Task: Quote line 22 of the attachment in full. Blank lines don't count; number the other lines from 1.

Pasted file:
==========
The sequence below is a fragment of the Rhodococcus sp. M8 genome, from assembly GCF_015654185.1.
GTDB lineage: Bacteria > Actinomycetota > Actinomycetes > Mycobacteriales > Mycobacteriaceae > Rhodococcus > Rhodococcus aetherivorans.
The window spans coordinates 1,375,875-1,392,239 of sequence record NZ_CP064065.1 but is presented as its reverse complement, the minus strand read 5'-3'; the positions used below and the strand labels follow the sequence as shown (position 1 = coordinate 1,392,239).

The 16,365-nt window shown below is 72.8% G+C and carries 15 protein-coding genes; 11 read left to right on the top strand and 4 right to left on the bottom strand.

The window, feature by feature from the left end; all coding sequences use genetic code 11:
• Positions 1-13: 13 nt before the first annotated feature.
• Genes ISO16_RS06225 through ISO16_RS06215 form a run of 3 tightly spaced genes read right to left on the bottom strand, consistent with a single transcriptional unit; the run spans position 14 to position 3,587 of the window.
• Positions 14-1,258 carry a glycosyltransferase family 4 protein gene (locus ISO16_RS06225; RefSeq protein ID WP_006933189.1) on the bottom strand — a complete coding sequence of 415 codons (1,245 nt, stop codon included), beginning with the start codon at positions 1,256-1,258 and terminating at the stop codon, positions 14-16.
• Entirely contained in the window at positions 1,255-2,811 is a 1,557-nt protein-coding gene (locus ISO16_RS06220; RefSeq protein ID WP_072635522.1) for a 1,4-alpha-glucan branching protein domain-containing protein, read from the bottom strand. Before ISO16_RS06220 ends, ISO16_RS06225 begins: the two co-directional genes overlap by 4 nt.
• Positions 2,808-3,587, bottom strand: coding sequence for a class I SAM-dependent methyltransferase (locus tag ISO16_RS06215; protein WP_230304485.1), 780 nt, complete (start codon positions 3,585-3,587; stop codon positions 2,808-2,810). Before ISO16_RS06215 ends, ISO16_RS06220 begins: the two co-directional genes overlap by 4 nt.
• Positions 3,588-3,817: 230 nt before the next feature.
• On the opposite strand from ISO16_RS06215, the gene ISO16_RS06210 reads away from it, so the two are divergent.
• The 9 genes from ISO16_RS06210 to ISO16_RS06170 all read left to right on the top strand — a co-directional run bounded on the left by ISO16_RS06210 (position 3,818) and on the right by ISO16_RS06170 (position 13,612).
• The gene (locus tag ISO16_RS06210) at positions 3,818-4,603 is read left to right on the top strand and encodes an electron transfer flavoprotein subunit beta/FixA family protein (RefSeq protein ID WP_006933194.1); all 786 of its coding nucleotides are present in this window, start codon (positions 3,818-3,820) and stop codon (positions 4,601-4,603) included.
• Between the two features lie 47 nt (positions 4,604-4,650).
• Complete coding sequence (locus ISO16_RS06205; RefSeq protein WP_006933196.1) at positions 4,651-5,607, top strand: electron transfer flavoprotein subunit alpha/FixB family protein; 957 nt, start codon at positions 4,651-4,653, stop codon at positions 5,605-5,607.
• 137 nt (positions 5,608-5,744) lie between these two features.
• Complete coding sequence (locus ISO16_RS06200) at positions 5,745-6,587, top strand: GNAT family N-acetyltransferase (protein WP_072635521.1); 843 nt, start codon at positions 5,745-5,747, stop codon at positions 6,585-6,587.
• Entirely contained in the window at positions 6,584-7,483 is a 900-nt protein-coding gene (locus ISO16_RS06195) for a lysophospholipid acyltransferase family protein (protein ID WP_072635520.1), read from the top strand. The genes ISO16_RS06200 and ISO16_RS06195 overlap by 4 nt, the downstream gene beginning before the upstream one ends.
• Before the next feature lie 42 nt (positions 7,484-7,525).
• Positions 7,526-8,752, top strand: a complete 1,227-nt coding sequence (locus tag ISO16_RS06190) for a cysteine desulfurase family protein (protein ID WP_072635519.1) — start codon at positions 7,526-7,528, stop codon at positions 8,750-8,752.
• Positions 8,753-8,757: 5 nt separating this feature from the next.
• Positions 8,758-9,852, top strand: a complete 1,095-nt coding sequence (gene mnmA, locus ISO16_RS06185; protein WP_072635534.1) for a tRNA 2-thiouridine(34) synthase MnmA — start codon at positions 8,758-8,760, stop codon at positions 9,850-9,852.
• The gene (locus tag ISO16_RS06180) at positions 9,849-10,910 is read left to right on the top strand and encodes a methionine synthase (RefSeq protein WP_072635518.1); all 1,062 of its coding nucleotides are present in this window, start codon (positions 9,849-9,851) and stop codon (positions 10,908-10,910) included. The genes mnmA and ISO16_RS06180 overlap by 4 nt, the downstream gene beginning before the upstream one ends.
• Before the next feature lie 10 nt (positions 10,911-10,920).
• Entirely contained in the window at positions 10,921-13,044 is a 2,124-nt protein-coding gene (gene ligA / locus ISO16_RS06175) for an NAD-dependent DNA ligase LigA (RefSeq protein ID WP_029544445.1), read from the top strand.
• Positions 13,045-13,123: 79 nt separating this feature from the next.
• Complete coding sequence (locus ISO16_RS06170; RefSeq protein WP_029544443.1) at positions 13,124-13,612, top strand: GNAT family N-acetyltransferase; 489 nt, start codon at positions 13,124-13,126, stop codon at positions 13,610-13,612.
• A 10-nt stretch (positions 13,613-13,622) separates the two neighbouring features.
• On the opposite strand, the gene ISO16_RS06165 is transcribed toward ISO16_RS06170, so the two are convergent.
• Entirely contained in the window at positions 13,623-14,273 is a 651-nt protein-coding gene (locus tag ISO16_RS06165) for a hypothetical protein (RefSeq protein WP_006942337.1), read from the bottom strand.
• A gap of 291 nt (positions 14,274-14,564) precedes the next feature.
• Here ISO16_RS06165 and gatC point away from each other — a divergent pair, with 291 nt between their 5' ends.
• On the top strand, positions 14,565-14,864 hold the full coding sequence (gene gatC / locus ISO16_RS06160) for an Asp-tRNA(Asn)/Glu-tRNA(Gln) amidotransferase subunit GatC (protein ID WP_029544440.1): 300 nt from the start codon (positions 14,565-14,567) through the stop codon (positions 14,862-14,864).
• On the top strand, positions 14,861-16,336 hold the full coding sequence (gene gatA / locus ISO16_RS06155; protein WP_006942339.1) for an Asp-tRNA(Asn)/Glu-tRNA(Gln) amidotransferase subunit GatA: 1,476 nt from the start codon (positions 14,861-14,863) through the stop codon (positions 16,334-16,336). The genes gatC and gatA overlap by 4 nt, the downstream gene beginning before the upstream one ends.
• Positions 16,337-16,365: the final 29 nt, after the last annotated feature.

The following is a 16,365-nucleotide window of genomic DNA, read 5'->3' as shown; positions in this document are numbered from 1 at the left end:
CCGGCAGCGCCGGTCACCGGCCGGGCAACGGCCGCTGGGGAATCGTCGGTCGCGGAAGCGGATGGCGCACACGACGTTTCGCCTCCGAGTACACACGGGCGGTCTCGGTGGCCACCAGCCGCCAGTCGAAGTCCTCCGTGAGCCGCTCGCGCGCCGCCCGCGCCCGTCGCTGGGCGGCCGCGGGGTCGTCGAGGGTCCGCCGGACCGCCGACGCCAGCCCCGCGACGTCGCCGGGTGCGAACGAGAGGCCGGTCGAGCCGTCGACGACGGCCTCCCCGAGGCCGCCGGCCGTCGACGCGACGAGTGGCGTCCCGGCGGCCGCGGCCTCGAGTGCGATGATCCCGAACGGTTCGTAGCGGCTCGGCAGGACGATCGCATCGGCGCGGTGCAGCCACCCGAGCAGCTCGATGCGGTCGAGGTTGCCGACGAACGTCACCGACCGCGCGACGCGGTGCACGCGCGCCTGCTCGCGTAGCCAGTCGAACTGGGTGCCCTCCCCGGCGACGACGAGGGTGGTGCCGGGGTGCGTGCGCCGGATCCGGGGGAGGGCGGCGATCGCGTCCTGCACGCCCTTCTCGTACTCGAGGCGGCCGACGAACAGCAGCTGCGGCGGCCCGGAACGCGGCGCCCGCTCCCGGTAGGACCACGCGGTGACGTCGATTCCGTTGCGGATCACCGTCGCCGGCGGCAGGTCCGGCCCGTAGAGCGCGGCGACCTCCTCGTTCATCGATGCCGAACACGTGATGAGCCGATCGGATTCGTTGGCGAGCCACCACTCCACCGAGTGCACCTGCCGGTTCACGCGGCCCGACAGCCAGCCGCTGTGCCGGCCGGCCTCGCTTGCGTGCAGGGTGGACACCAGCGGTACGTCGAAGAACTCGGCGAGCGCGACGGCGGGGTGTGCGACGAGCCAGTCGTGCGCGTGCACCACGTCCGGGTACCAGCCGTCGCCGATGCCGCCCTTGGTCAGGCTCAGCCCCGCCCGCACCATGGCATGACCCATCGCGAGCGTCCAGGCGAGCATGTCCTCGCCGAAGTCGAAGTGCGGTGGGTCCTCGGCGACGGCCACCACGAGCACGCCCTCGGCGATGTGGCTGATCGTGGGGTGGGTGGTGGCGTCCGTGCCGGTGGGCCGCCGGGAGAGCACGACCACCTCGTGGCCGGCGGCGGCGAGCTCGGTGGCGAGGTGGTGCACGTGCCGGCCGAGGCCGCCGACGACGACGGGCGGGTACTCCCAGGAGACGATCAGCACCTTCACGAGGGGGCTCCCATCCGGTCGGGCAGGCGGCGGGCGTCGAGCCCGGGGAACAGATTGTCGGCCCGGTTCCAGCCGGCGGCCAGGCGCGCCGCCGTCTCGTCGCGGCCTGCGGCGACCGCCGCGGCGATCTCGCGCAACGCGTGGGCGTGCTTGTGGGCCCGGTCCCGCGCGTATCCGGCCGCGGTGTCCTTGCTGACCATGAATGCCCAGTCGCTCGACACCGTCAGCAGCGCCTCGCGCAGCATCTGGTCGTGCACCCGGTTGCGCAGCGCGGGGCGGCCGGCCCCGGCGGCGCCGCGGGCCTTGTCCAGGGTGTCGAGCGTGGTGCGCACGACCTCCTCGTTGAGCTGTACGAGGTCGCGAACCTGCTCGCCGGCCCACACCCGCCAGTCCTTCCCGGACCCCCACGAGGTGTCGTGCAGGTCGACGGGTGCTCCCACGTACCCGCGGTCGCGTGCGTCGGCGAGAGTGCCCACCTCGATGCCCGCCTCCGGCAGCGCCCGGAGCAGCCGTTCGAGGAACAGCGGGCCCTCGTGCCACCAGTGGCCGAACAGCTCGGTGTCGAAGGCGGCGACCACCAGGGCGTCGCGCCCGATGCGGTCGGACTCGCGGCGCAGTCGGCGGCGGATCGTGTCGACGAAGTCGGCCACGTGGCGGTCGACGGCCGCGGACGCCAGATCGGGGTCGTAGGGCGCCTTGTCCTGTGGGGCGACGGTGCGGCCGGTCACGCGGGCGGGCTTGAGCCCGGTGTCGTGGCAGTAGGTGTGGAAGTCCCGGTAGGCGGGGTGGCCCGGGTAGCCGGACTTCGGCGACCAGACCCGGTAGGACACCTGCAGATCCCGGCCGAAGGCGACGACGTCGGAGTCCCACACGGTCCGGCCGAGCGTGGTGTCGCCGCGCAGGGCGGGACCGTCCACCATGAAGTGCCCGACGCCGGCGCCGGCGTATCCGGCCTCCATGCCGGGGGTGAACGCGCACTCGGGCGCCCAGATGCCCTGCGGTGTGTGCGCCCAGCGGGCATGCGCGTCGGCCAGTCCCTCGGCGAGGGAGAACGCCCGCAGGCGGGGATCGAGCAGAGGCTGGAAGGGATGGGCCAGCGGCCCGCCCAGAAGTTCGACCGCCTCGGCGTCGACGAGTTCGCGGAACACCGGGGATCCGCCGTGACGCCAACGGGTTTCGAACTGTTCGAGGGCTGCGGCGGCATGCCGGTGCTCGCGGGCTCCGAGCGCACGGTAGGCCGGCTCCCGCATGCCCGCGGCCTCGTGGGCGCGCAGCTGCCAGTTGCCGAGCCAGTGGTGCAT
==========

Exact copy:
• Positions 8,753-8,757: 5 nt separating this feature from the next.